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The Essential Role of Relationships: Katie Seltzer, SLP'22

The Intellectual Contribution Award recipient for School Leadership reflects on her time at HGSE and looks toward the future.
Katie Seltzer

"This is my dedicated grad school space where I logged into class and leaned into professional growth, all with the goal of working toward more equitable education opportunities through critical pedagogy and our collective liberation."

Photo: Courtesy of Katie Seltzer

The Intellectual Contribution Award recognizes graduating Ed.M. students (one from each Ed.M. program) whose dedication to scholarship enhanced HGSE’s academic community and positively affected fellow students. Katie Seltzer will be honored with the Intellectual Contribution Award School Leadership Program (SLP) during HGSE's Convocation exercises on May 25.

Senior Lecturer Mary Grassa O’Neill, faculty director of SLP, comments on Seltzer's selection: “Katie Seltzer inspires others with her keen intellect, creativity, and compassion. She has a fierce commitment to academic excellence and social justice and personifies graciousness, generosity, and kindness. Students applaud her ability to intellectually contribute to nonjudgmental discussions that push their thinking in ways they had not previously considered. An outstanding student, Katie is a strong collaborator and a powerful and humble leader.”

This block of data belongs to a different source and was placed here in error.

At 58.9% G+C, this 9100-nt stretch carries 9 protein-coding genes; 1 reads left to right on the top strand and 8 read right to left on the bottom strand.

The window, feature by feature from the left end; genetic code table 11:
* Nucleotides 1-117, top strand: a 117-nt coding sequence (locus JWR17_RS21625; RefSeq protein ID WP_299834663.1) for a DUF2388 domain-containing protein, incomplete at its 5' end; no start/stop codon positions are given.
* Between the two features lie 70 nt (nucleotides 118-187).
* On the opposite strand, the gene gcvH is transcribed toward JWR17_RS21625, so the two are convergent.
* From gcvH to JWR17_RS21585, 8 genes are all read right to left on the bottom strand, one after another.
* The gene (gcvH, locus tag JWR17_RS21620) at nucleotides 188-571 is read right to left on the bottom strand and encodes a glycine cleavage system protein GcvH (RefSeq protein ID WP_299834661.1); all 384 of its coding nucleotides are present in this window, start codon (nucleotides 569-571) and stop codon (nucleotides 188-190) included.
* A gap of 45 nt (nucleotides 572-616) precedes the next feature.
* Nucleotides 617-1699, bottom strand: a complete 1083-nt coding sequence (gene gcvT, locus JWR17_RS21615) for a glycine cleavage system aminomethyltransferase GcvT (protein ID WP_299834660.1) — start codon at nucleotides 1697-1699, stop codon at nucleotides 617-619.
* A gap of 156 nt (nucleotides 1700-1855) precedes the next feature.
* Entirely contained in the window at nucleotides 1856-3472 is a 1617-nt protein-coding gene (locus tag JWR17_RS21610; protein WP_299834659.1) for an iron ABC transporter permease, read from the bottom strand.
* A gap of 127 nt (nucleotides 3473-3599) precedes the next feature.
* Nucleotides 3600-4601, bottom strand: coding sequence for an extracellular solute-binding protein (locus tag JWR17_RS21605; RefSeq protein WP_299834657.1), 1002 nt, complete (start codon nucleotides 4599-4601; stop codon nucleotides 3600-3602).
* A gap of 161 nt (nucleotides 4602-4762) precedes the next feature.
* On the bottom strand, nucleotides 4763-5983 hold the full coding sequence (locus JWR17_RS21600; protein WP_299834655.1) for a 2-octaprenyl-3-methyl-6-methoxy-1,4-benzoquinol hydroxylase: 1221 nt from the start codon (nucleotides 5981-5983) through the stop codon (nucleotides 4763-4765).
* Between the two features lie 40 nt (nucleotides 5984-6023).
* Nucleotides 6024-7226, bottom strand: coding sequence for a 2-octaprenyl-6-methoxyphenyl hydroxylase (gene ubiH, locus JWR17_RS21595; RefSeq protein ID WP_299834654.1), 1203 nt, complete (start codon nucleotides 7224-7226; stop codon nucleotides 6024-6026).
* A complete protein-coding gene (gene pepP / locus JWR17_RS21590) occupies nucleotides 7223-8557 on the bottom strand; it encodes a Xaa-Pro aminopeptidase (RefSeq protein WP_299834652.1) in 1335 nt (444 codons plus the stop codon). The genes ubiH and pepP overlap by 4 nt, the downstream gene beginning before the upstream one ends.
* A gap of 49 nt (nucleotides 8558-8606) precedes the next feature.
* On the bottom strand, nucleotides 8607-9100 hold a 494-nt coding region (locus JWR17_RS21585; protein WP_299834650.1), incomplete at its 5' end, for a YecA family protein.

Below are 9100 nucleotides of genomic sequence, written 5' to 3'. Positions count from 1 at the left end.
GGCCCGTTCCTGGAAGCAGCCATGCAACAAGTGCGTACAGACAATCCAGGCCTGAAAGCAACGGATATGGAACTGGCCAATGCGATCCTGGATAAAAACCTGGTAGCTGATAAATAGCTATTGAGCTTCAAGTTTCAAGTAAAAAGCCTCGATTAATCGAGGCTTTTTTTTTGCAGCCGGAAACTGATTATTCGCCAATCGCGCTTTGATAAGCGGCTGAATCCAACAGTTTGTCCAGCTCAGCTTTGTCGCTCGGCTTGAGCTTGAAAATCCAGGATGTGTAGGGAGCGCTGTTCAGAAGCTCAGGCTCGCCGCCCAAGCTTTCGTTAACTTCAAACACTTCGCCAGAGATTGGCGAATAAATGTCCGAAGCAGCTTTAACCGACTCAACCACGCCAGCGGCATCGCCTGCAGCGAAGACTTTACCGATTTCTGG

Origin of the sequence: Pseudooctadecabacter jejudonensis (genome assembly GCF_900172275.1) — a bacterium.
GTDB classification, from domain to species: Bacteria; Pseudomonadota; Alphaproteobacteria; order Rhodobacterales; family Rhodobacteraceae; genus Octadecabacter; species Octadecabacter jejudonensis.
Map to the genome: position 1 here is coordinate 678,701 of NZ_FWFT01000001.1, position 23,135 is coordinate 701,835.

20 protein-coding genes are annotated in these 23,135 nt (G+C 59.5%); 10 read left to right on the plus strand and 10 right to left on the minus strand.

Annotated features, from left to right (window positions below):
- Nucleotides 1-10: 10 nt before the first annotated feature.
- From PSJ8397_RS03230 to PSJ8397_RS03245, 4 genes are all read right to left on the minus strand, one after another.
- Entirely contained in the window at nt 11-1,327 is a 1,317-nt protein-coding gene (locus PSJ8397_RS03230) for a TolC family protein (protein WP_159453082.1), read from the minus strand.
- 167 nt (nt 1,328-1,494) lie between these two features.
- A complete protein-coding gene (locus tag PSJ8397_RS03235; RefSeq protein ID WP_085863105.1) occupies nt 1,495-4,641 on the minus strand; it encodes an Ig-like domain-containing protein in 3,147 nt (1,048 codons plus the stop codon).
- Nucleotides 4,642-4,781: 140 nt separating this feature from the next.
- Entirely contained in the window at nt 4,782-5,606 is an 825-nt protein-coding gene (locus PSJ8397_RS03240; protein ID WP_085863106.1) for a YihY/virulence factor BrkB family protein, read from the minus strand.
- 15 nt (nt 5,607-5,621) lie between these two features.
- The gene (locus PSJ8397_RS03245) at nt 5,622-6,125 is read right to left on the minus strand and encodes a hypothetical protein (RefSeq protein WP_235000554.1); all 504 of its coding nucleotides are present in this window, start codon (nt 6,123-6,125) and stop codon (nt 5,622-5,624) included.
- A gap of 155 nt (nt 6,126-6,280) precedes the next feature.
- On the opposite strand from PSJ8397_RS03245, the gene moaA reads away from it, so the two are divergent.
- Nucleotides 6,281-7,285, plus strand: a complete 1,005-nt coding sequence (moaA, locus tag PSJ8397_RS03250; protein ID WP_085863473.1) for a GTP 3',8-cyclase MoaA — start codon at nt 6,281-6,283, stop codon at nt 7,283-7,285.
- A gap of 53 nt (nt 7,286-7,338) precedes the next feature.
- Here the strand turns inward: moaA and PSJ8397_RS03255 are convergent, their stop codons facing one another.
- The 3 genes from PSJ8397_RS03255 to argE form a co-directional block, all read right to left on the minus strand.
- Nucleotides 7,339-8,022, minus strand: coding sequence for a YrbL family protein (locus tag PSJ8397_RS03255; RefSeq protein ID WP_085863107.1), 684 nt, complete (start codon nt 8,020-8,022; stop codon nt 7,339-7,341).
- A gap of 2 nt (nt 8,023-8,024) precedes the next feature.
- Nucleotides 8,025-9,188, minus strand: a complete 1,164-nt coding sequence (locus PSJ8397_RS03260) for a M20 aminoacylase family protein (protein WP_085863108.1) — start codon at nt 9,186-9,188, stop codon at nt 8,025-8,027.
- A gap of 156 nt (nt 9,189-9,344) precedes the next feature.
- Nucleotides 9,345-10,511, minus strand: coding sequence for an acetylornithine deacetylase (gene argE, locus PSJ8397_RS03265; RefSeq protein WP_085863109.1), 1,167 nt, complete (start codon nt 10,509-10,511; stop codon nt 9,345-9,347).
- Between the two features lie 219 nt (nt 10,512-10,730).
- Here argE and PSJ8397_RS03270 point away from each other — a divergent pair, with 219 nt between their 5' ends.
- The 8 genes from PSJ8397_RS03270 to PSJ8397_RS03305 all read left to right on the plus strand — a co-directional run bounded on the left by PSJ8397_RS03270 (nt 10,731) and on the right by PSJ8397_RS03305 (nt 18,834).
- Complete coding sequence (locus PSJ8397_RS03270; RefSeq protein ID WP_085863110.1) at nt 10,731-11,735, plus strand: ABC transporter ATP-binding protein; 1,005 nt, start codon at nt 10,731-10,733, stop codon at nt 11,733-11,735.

We spoke to Seltzer about her time at HGSE, her future plans, and how the pandemic has changed the education landscape

What brought you to the Ed School and what were your goals — and have those goals changed?

Put simply, my goal was to learn and grow at HGSE. Throughout my personal and professional life, I’ve known graduates of the Ed.M. and Ed.L.D. programs at HGSE — they have acute equity lenses and are some of the most reflective and impactful leaders I know — I came to HGSE to be formed as they were and to learn from the faculty at HGSE, so that I, too, might strengthen these skills in myself. As an educator, my greatest joy has been in seeing my students challenge themselves beyond what they thought possible and, ultimately, flourish. As I’ve grown in leadership positions as a department chair and school chaplain, I’ve found joy in accompanying teachers in the same way: creating the conditions for them to do their best work, aligning their strengths with the needs of our school, and allowing them to flourish. At HGSE I’ve acquired the vocabulary to articulate my vision for schools more clearly and to align systems and structures to empower teachers to best support their students.

What were your experiences with online learning and what do you think makes it effective?

Online learning was simultaneously easy (logging on to class at 6 a.m. in my PJs and slippers with warm coffee!) and truly challenging (logging on to class at 6 a.m. before a full day of work and with a sick toddler at home!). Had HGSE not opened up the Ed.M. online and part-time option, I never would have applied, as I live on the West Coast — this was an immense step in accessibility for a HGSE education.